- Post-Doctoral: Pursuing pre-professional post-doctoral work at a leading overseas institution
The award covers travel, living expenses, and tuition for fellows (partial or full, depending on the host university). Any international institution that offers an outstanding professional experience in biomedical engineering may serve as a host institution. It is the applicant’s responsibility to select the host institution.
The application deadline changes each year but is usually in late January. This award is managed by the Institute of International Education.
Computer Science, Engineering, Environmental Science or Mathematics:
Central Europe Summer Research Institute (CESRI) – This award is sponsored by the National Science Foundation and the German Academic Exchange Service (DAAD) and is managed by the Institute of International Education. It provides graduate students with a high-quality international research experience in Austria, the Czech Republic, Germany, Hungary, Poland or Slovakia. The CESRI program will be 8 weeks in length, with the first 4 days spent as a group in Budapest, Hungary in a specially designed cultural and academic orientation to the region. Participants will spend the remaining 7.5 weeks working in individually-arranged placements in university labs or other appropriate sites where they can participate in creative research activities under the supervision of European mentors. Award benefits include roundtrip international airfare to Central Europe, living costs (room and board) for 8 weeks, a fellowship award of $2,000, health and accident insurance and a four-day academic and cultural orientation in Budapest, Hungary.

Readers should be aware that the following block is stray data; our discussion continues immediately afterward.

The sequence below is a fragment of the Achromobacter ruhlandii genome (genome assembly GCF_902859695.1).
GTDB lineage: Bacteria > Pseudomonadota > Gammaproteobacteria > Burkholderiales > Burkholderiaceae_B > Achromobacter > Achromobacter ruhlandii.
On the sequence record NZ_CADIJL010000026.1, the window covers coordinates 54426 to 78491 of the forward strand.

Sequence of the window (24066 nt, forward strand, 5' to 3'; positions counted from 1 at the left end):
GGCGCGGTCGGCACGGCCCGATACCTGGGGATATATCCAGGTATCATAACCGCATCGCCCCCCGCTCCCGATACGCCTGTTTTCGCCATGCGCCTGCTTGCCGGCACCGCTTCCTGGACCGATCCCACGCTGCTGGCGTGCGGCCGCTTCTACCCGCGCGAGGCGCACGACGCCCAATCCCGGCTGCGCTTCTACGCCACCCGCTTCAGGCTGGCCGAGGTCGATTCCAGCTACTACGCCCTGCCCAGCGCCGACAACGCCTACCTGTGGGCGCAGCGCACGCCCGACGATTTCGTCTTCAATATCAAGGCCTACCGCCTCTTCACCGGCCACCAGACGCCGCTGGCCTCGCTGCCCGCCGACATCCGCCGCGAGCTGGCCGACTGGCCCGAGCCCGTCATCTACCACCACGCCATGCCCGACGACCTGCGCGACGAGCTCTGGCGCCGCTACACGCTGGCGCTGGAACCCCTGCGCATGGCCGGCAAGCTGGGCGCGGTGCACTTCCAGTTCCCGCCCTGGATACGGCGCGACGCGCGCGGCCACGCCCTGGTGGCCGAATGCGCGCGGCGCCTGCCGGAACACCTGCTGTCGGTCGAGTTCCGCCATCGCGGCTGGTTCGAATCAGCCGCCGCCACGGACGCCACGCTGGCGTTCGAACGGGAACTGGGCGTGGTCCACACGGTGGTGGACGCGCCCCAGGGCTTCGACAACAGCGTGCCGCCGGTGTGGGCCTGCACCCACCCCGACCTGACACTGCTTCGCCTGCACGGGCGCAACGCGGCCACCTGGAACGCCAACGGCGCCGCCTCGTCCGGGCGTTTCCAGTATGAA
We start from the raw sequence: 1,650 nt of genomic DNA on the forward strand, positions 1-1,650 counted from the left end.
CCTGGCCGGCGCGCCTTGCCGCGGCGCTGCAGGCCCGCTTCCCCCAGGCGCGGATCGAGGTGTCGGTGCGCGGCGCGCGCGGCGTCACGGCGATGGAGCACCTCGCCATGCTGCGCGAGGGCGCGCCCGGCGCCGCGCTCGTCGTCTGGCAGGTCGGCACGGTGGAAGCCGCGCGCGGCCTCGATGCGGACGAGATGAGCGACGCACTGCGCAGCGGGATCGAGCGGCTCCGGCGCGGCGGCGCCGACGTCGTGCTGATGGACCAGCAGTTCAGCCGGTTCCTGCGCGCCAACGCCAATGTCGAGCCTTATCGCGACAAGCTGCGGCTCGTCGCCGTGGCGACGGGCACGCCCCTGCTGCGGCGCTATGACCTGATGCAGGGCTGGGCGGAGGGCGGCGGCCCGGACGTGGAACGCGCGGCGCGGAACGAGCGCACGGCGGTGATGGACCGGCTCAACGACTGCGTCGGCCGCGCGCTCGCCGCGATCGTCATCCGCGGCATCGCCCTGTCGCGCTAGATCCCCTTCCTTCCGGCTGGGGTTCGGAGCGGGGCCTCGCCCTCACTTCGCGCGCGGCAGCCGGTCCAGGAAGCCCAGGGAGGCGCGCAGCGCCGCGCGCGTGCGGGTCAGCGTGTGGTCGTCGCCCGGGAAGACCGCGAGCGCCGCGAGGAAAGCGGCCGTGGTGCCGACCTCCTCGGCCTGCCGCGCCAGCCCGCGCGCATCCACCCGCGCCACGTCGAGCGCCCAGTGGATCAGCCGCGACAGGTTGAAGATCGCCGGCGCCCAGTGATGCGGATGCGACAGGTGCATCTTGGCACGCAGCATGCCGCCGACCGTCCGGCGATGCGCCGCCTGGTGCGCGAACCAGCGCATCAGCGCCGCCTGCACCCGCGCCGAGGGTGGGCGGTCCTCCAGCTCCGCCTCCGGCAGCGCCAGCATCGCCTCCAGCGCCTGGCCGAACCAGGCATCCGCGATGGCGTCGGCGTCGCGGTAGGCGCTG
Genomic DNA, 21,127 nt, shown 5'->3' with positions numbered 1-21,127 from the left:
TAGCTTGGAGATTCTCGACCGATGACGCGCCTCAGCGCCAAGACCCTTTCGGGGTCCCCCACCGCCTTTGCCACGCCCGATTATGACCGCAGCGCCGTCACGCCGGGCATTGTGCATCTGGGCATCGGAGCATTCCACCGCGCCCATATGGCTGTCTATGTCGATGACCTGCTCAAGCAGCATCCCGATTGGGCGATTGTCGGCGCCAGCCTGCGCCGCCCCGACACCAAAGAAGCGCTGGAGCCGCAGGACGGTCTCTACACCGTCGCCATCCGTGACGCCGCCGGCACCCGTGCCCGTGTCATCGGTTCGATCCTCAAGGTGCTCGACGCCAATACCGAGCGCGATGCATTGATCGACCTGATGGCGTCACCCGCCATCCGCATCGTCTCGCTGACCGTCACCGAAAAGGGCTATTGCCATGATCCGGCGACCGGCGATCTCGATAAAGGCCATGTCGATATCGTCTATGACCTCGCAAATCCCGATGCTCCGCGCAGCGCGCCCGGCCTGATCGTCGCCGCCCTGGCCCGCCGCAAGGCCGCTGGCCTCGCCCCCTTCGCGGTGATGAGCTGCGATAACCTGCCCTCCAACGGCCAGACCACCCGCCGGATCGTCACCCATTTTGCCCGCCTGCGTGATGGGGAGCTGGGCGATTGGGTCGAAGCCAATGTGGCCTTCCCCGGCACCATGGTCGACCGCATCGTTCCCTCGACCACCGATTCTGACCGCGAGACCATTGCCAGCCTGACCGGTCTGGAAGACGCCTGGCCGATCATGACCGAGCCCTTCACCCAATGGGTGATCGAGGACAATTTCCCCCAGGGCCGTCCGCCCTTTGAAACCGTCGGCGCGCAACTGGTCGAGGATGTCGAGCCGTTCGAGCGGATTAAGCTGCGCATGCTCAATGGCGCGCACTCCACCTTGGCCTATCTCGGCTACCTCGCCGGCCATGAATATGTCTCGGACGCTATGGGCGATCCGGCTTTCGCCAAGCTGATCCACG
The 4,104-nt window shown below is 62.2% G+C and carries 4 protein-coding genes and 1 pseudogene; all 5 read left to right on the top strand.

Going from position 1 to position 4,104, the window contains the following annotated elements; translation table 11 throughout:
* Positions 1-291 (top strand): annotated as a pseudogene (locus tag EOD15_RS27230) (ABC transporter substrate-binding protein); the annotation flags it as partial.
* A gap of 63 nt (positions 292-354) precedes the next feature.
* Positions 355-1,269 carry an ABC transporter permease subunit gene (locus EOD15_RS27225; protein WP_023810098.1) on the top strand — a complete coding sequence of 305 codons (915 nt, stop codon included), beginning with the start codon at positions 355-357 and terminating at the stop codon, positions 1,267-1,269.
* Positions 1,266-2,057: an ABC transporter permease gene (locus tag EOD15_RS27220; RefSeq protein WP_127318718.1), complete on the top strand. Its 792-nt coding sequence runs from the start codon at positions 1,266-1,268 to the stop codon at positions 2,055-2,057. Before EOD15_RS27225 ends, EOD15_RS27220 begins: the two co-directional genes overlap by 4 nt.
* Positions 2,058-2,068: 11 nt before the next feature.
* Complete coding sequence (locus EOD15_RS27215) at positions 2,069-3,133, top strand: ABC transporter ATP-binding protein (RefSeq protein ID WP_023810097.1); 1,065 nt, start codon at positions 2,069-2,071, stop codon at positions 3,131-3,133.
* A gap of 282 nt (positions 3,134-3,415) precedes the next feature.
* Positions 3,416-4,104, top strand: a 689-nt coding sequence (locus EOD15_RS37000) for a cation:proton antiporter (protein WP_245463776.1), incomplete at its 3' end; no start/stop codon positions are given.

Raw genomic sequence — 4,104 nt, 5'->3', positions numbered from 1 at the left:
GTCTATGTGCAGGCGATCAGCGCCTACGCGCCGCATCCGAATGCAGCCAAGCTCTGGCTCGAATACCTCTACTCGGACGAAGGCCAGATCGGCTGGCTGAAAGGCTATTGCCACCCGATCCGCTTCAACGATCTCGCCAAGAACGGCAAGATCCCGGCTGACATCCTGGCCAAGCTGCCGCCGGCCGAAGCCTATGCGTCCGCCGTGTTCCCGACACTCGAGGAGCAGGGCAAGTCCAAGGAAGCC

Applications are due by late January and awards are announced in early April.
Marshall Scholarships – These awards are open to US citizens who have graduated from their undergraduate degree in a US university no more than two years previously, to undertake study in any subject leading to a degree at a UK university. Awards are made on a competitive basis and are for two years in the first instance, renewable for a third year in certain circumstances. The awards cover fares, tuition fees, maintenance costs, and book, thesis and travel allowances.
The application deadline is early October.
Fulbright Scholarships – These awards are open to US graduate students and are made on a competitive basis for the academic year. They cover approved tuition fees and a maintenance allowance. Preference is usually given to applicants who:
- Have undertaken their higher education primarily at educational institutions in the U.S. Foreign study during the junior year or other periods of undergraduate study that are integral parts of the curricula of American institutions will not be considered a disadvantage.
- Have not resided or studied in the country to which they are applying for more than six months.
Deadline for online applications is circa October 15. See your Fulbright Program Advisor on campus for advice in applying for this scholarship.